Who: Volkswagen with Type1 (a mashup of WPP agencies, including Taxi and WundermanThompson).
What: “The carbon-neutral net,” a section of the VW Canada website that showcases the company’s electric vehicles, but with a more sustainable browsing experience that uses less energy and therefore reduces carbon emissions.
When & Where: The special section of the VW.ca is live now, and the automaker said it plans to keep it up for the “foreseeable future.” There’s not a lot of advertising behind it, but the company is using social and search, and recently hosted a webinar with influencers and media.
Why: VW claims to be on a “worldwide journey toward sustainability” that includes a $50 billion investment in e-mobility and launching the all-new electric ID.4. The special browsing experience demonstrates that it is thinking differently about sustainability and reducing carbon emissions.
According to VW, the internet generates about 4% of all CO2 emissions, with the average website generating 1.76 grams of CO2 per page view. All that CO2 adds up in a terrible way, so VW’s special site is created with much less data—effectively lowering the amount of data that is transferred with each click, and therefore the power consumed by each visit.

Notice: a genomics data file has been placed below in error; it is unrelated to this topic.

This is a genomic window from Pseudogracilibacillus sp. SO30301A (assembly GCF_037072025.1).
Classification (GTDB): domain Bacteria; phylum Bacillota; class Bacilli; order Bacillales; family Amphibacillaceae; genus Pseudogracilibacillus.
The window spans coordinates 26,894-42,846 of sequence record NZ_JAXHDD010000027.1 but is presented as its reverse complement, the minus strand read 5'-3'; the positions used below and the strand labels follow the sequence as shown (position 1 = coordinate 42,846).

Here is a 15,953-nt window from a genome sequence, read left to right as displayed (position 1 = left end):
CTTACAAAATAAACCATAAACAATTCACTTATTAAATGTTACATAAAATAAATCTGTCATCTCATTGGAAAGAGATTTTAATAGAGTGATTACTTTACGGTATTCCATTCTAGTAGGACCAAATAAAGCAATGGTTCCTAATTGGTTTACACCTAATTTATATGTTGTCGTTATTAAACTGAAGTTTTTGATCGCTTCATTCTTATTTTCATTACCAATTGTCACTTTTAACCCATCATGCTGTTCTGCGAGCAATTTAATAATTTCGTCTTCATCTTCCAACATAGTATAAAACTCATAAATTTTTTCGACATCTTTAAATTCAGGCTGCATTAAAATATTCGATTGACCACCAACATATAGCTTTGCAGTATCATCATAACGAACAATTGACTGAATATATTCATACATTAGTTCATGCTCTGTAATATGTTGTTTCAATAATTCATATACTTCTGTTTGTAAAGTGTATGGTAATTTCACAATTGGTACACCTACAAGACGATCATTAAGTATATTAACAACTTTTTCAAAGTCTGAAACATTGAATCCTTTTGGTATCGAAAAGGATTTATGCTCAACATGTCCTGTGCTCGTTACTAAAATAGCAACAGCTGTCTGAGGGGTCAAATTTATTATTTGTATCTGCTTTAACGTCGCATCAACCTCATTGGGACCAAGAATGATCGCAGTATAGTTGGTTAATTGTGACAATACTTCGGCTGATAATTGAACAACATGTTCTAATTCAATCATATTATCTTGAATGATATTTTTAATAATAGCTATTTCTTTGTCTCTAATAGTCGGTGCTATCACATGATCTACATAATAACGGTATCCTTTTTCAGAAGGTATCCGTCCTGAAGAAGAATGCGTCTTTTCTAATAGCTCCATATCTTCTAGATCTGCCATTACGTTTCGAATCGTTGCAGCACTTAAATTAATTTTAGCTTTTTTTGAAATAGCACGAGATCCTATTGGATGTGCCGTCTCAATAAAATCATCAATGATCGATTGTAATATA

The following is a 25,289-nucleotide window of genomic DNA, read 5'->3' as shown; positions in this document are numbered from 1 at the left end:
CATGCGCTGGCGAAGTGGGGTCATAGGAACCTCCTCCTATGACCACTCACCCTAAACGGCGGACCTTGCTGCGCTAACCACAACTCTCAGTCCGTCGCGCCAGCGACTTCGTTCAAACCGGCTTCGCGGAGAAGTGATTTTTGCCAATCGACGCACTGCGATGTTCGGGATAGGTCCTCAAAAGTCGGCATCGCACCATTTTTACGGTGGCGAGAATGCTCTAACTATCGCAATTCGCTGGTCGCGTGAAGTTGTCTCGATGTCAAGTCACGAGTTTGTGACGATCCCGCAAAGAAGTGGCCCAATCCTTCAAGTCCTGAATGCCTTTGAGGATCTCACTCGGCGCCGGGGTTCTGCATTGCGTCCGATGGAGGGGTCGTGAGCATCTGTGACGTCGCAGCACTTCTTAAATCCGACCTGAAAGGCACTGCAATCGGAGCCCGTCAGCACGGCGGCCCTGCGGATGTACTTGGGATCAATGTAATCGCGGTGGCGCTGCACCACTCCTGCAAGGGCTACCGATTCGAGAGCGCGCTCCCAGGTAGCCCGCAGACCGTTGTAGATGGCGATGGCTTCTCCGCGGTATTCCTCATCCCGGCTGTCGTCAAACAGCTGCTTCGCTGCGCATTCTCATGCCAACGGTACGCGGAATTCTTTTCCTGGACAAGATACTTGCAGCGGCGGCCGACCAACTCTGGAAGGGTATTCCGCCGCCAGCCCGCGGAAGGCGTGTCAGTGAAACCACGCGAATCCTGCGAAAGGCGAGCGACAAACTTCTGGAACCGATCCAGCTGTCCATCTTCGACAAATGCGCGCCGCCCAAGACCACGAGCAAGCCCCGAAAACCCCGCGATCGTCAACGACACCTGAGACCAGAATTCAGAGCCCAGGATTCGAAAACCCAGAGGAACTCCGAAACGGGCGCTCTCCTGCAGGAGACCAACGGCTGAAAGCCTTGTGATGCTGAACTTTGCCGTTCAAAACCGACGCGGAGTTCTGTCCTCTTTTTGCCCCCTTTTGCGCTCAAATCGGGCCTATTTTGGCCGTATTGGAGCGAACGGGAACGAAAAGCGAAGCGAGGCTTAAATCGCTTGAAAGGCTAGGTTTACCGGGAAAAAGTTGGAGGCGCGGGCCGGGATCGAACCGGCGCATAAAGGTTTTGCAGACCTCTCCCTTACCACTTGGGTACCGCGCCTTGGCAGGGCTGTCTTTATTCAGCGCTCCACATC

How: A significantly stripped-down design: all colour and photographs were removed, with images created by ASCII text.
“There was a lot of conversation because it’s completely unorthodox for an automotive brand to launch a site for an all-new vehicle by removing all the colour and vehicle images,” said Allen Kwong, creative director at Type1. “But Volkswagen is ushering in a new era of sustainable mobility, so we wanted to disrupt what consumers are used to in a digital experience.”
The pages are cleaner than 99% of the two million pages tested by Website Carbon, producing an average of only 0.022 grams of CO2 per page view, compared to the 1.76 produced by average pages. But…
Is VW really being carbon neutral? All of the content on the carbon neutral pages is also available on the regular VW.ca site. But it’s not the creation of the pages that causes the carbon problem. “The impact comes from the amount of data that gets transferred when people interact with each individual page,” said Kwong. “By giving visitors the option to browse in a more sustainable way, those who choose that option will be transferring far less data, which significantly lowers their carbon footprint. Our hope is that once there is mass awareness of the internet’s digital carbon footprint, that sustainable web design can become the standard.”